Having a hard time remembering details? “Concentrating on one stage of your life at a time will stir up rich details and feelings,” Spence suggests. “Look deeply into photographs or handle an object connected to the time or person you are trying to describe. Read old letters, look through a yearbook or listen to music connected to a certain time.”
 
Though being specific is important, don’t get bogged down by minor details. You’ve probably heard a storyteller falter: “Wait, no, it wasn’t 1946, it was 1945 … oh, maybe not … ” When that happens, a story loses its momentum. If you don’t remember exactly when you moved to Illinois and it’s not vital to the story, don’t fuss about it.
 

6. Make your point

This last secret to successful storytelling is the most significant: Your story has to mean something. “You would be surprised how many people forget that a story is supposed to [embody] a human truth,” Rainer says in Your Life as Story. “What drives me crazy is stories that go on and on and never have a satisfying conclusion. Unless it makes a point, you don’t have a story.”
 

Your point doesn’t have to be a sweeping moral truth, but you need to have a reason for telling the story. What did you learn? How did you grow or change, physically or mentally? How did you come to see the world differently?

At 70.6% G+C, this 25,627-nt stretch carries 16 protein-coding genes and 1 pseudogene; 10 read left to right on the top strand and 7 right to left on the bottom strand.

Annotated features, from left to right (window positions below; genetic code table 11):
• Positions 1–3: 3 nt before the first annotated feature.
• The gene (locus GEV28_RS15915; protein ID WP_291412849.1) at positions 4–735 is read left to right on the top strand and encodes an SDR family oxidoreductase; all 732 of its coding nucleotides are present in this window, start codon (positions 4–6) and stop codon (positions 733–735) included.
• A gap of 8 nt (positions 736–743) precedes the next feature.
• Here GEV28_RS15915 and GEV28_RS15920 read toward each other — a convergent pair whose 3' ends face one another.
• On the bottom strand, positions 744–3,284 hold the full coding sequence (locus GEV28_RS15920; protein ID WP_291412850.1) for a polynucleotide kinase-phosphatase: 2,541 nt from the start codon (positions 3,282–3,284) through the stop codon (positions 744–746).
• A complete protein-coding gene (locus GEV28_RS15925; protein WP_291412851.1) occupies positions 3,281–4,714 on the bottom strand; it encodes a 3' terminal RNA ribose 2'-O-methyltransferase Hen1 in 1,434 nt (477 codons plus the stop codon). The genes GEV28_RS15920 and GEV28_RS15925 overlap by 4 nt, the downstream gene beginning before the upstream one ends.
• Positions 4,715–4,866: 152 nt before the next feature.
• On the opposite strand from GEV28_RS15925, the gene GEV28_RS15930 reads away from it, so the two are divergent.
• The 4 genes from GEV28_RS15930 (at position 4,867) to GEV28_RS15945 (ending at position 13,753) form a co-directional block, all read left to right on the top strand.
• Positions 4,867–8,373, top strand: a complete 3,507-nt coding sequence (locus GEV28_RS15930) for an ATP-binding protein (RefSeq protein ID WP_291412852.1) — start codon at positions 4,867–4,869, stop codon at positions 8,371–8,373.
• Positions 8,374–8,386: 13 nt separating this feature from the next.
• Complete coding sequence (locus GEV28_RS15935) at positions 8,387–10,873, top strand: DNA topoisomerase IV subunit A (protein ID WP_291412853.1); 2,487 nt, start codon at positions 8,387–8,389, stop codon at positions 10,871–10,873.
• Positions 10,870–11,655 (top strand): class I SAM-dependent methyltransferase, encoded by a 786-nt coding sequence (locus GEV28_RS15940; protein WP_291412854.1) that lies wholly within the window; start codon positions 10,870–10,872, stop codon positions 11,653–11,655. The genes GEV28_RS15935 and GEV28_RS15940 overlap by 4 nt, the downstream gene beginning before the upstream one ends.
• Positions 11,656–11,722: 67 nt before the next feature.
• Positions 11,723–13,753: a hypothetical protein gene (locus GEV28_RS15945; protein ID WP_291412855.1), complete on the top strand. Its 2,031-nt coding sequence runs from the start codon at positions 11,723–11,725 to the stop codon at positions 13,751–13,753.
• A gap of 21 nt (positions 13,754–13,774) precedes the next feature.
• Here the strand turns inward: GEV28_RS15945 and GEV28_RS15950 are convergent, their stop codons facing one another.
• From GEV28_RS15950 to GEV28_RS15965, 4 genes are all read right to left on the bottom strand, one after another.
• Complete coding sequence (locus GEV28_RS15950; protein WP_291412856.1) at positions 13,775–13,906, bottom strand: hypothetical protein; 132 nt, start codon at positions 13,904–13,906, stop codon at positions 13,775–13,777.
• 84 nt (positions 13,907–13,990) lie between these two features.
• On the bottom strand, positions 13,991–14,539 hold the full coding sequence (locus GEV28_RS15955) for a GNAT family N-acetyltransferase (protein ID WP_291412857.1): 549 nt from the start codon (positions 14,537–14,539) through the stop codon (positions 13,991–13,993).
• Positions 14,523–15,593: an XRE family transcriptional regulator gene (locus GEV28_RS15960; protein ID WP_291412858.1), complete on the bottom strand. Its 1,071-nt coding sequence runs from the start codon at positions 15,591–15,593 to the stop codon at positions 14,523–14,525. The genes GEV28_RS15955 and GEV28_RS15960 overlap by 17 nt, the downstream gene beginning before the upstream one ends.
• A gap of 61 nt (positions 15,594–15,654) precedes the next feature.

You can state your point directly, as in some of the anecdotes I’ve shared. My grandmother says she learned “when I make a deal with my dad, it sticks and cannot be changed because of negligence.” The best stories show how the person feels throughout, so that by the end, you don’t have to spell out the main character’s change of heart or perspective. As Selling writes, “It’s not enough to mention a feeling at the beginning of the story and another at the end. Our feelings and those of the [other] characters have to be added to each moment of the story.”